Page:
Homeward from Heaven
by Boris Poplavsky. Translated by Bryan Karetnyk
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Pub Date 28 Feb 2023 | Archive Date 16 May 2023
Columbia University Press, Russian Library
Homeward from Heaven is Boris Poplavsky’s masterpiece, written just before his life was cut short by a drug overdose at the age of thirty-two. Set in Paris and on the French Riviera, this final novel by the literary enfant terrible of the postrevolutionary Russian diaspora in France recounts the escapades, malaise, and love affairs of a bohemian group of Russian expatriates.
The novel’s protagonist and sometime narrator is Oleg, whose intense love for two women leads him along a journey of spiritual transfiguration. He follows Tania to a seaside resort, but after a passionate dalliance she jilts him. In the cafés of Montparnasse, Oleg meets Katia, with whom he finds physical intimacy and emotional candor, yet is unable to banish a lingering sense of existential disquiet and destitution. When he encounters Tania again in Paris, his quest to comprehend the laws of spiritual and physical love begins anew, with results that are both profound and tragic.
Taken by Poplavsky’s contemporaries to be semiautobiographical, Homeward from Heaven stands out for its uncompromising depictions of sexuality and deprivation. Richly allusive and symbolic, the novel mixes psychological confession, philosophical reflection, and social critique in prose that is by turns poetic, mystical, and erotic. It is at once a work of daring literary modernism and an immersive meditation on the émigré condition.
Boris Poplavsky (1903–35) was born in Moscow to a wealthy family and fled Russia in the wake of the October Revolution, settling in Paris in 1921. Although he published only a handful of excerpts from larger works and a single book of poetry during his lifetime, he was hailed by his peers as one of the leading writers of his generation. His works in English translation include the novel Apollon Bezobrazov (2015).
Bryan Karetnyk is the translator of Alexander Grin’s Fandango and Other Stories (Columbia, 2020) as well as works by Gaito Gazdanov, Irina Odoevtseva, and Yuri Felsen. He is the editor and principal translator of the anthology Russian Émigré Short Stories from Bunin to Yanovsky (2017). is the translator of Alexander Grin’s Fandango and Other Stories (Columbia, 2020) as well as works by Gaito Gazdanov, Irina Odoevtseva, and Yuri Felsen. He is the editor and principal translator of the anthology Russian Émigré Short Stories from Bunin to Yanovsky (2017).
"[Poplavsky] was, after all, the first hippy, the original flower child."
"[Poplavsky] was, after all, the first hippy, the original flower child."
Available on NetGalley
Average rating from 5 members
Existential Malaise, Russian Style.........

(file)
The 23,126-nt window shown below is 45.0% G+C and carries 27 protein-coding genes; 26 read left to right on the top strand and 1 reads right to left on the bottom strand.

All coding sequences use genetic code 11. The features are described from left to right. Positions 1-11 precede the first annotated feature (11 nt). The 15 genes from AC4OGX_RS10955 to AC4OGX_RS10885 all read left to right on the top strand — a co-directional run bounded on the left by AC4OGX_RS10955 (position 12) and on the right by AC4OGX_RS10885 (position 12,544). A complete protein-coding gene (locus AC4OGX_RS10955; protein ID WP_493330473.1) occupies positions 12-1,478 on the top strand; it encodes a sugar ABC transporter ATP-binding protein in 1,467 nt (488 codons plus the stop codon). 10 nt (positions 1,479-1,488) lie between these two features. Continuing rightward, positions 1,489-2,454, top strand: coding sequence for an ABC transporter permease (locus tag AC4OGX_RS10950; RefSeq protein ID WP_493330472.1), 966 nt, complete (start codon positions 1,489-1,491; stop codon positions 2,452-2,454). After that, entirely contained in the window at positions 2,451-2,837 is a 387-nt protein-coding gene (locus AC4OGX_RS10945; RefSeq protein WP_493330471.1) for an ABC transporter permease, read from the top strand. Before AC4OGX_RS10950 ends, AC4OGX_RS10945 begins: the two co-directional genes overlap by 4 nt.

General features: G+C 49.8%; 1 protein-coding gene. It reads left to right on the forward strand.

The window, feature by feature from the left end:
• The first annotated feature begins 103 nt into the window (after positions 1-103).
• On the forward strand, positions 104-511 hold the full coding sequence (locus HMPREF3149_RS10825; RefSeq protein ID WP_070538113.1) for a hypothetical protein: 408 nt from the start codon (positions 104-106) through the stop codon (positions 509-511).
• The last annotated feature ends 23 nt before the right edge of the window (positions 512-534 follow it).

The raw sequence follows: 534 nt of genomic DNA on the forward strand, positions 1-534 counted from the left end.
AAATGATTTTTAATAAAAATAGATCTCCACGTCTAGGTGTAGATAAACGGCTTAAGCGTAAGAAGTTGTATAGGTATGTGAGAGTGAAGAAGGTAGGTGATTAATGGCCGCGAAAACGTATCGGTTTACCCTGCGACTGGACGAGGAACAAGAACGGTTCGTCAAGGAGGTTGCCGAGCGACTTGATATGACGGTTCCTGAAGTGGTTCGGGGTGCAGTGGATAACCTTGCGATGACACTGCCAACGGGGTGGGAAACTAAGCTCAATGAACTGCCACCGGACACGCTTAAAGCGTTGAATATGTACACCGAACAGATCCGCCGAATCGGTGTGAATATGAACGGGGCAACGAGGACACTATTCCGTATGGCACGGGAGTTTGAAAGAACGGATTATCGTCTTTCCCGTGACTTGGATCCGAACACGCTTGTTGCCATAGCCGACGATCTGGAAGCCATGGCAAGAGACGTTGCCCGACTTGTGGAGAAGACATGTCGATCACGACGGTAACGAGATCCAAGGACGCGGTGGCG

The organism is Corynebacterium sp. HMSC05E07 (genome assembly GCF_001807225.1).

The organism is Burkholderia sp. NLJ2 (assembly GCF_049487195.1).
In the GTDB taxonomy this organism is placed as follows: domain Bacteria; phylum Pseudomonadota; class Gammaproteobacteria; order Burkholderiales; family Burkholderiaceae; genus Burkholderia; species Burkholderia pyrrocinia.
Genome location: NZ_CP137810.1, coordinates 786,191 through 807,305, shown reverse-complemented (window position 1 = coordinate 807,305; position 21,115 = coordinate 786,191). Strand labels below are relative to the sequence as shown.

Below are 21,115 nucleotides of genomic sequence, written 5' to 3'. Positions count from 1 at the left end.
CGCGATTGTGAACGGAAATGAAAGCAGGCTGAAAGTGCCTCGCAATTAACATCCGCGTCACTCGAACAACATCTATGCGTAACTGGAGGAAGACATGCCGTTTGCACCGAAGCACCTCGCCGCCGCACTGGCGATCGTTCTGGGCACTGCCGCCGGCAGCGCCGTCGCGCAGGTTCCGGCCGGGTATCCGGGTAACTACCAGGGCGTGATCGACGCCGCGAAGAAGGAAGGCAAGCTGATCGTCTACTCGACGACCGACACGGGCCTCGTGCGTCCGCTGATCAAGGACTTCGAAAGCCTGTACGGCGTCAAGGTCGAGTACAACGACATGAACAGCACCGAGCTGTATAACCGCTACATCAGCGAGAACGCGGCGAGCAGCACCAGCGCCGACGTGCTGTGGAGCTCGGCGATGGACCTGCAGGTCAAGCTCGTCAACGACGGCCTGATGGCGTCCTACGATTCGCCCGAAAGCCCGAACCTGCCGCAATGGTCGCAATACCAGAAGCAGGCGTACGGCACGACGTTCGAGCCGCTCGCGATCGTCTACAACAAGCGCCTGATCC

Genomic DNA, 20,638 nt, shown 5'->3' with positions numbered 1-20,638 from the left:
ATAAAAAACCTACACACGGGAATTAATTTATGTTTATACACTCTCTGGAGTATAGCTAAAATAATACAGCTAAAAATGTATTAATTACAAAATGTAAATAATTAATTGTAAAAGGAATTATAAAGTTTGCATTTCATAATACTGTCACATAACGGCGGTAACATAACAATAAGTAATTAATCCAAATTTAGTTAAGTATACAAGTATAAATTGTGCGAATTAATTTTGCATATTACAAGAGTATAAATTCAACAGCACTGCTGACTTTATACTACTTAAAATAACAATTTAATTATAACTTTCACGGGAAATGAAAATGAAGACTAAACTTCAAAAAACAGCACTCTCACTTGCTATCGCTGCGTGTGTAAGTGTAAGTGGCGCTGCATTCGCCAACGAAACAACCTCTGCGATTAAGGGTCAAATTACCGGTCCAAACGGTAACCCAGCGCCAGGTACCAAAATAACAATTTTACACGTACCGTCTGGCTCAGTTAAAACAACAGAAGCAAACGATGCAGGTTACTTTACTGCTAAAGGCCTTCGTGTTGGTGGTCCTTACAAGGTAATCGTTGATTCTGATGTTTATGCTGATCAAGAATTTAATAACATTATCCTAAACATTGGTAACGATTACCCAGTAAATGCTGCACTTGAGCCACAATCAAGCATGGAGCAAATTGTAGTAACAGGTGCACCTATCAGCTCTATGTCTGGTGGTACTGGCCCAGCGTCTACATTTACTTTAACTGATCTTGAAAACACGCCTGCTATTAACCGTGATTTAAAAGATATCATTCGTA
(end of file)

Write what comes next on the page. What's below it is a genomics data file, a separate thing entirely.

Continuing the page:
Unrelievedly dark and hopeless, this novel really puts the "lost" in lost generation. It establishes, beyond argument, the Russian mastery of gloom, doom, and melancholy. None of that is a criticism. There are lines of piercing insight and honesty here, and many scenes that cut to the very heart of the tortured soul. Poplavsky was perhaps the greatest of the Russian emigre writers of the Paris School, and this book is widely considered to be his masterpiece. It can be hard going to the extent that it is confessional, in large measure autobiographical, and essentially plotless, but when read as something akin to the intimate journal of an aware and awakened, but still lost, soul there is much here to savor and appreciate.
The book is prefaced by a remarkably clear and compelling treatment of Poplavsky's life, as well as a crisp summary of the historical and social milieu in which Poplavsky worked. The discussion of "Homeward from Heaven" is especially insightful and valuable, and puts the reader in an excellent position to appreciate the overall structure and the subtleties of the work.
(Please note that I received a free advance ecopy of this book without a review requirement, or any influence regarding review content should I choose to post a review. Apart from that I have no connection at all to either the author or the publisher of this book.)
I had never before read Poplavsky or his russian emigrant contemporaries, but I skimmed through the description on netgalley and it seemed quite interesting, so I decided to give it a go. I'm quite happy I did and the publisher obliged my request.
Homeward from Heaven is hard to describe. In a superficial sense, it's the story of a young Russian living in Paris, dealing with life in a peculiar way, quite hedonistic but very carpe diem when considering work or money, extremely overwrought and analytic when dealing with romance. The experience of reading it is further from a contemporary romantic book than this description might point to. Poplavsky wrote one of the best depictions of an anguished inner monologue I have ever read.
If this is as autobiographical as we are led to believe, we are offered a way to empathize with the weird life of someone who can't stop being a young man, an artist and an outsider while his Russian existentialist mind constantly works on him.
The prose is often quite beautiful, sometimes almost overdone, but never bothersome. The pace is all over the place and the plot is mostly non-existent (beyond the sequence of romantic or sexual affairs) as expected from an author of his surrealist time and a work that wasn't even published before he died.
I wouldn't recommend this book blindly, but for people with particular interest in the European 1920s, on the Russian emigrant experience at the time of the revolution and on the origins of existentialist or counter-culture, this is a good bet.
This is a genuinely strange book in some ways, following the activities of a Russian emigre in France in the 1930s. He is not a happy man, and it is not a happy book--though it can be quite engaging and entertaining at points. I'm not sure it would have a great deal of appeal to a general reader, but someone who likes this style and this type of character likely will enjoy it.